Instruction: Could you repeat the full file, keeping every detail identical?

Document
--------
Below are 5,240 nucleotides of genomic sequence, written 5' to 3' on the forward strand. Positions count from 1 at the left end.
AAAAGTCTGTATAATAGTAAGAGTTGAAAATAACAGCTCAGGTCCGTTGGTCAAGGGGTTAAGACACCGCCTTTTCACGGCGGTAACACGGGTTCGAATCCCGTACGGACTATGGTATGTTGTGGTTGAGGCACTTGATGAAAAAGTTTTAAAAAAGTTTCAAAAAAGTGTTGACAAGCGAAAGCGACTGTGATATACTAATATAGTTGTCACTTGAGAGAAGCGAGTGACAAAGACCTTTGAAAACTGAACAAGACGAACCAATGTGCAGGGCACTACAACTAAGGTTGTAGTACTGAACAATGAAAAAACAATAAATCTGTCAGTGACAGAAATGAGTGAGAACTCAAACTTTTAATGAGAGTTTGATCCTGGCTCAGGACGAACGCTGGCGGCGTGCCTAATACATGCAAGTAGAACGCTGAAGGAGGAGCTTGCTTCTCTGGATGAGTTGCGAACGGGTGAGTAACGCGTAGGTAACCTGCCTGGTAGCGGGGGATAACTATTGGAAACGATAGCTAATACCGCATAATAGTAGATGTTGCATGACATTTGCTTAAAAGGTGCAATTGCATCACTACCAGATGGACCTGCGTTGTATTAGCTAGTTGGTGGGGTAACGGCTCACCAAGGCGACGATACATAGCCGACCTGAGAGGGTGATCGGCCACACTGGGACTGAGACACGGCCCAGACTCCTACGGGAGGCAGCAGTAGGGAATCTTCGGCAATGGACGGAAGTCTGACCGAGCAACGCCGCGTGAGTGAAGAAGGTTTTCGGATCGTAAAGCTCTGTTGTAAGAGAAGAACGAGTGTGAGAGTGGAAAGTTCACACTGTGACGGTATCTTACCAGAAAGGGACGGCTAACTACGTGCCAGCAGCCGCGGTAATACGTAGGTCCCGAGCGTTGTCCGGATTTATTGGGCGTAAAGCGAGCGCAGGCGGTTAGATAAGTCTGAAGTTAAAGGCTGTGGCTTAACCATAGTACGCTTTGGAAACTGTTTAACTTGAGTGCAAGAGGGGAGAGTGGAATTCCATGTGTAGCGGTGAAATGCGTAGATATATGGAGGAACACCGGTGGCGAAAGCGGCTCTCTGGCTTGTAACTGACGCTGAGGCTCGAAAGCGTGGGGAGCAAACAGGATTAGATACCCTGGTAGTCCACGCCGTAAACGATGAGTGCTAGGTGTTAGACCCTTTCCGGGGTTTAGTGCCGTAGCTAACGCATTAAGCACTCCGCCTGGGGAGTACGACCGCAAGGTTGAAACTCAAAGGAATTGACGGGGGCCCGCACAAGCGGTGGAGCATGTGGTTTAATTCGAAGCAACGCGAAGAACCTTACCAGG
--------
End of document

Below are 5,240 nucleotides of genomic sequence, written 5' to 3' on the forward strand. Positions count from 1 at the left end.
AAAAGTCTGTATAATAGTAAGAGTTGAAAATAACAGCTCAGGTCCGTTGGTCAAGGGGTTAAGACACCGCCTTTTCACGGCGGTAACACGGGTTCGAATCCCGTACGGACTATGGTATGTTGTGGTTGAGGCACTTGATGAAAAAGTTTTAAAAAAGTTTCAAAAAAGTGTTGACAAGCGAAAGCGACTGTGATATACTAATATAGTTGTCACTTGAGAGAAGCGAGTGACAAAGACCTTTGAAAACTGAACAAGACGAACCAATGTGCAGGGCACTACAACTAAGGTTGTAGTACTGAACAATGAAAAAACAATAAATCTGTCAGTGACAGAAATGAGTGAGAACTCAAACTTTTAATGAGAGTTTGATCCTGGCTCAGGACGAACGCTGGCGGCGTGCCTAATACATGCAAGTAGAACGCTGAAGGAGGAGCTTGCTTCTCTGGATGAGTTGCGAACGGGTGAGTAACGCGTAGGTAACCTGCCTGGTAGCGGGGGATAACTATTGGAAACGATAGCTAATACCGCATAATAGTAGATGTTGCATGACATTTGCTTAAAAGGTGCAATTGCATCACTACCAGATGGACCTGCGTTGTATTAGCTAGTTGGTGGGGTAACGGCTCACCAAGGCGACGATACATAGCCGACCTGAGAGGGTGATCGGCCACACTGGGACTGAGACACGGCCCAGACTCCTACGGGAGGCAGCAGTAGGGAATCTTCGGCAATGGACGGAAGTCTGACCGAGCAACGCCGCGTGAGTGAAGAAGGTTTTCGGATCGTAAAGCTCTGTTGTAAGAGAAGAACGAGTGTGAGAGTGGAAAGTTCACACTGTGACGGTATCTTACCAGAAAGGGACGGCTAACTACGTGCCAGCAGCCGCGGTAATACGTAGGTCCCGAGCGTTGTCCGGATTTATTGGGCGTAAAGCGAGCGCAGGCGGTTAGATAAGTCTGAAGTTAAAGGCTGTGGCTTAACCATAGTACGCTTTGGAAACTGTTTAACTTGAGTGCAAGAGGGGAGAGTGGAATTCCATGTGTAGCGGTGAAATGCGTAGATATATGGAGGAACACCGGTGGCGAAAGCGGCTCTCTGGCTTGTAACTGACGCTGAGGCTCGAAAGCGTGGGGAGCAAACAGGATTAGATACCCTGGTAGTCCACGCCGTAAACGATGAGTGCTAGGTGTTAGACCCTTTCCGGGGTTTAGTGCCGTAGCTAACGCATTAAGCACTCCGCCTGGGGAGTACGACCGCAAGGTTGAAACTCAAAGGAATTGACGGGGGCCCGCACAAGCGGTGGAGCATGTGGTTTAATTCGAAGCAACGCGAAGAACCTTACCAGG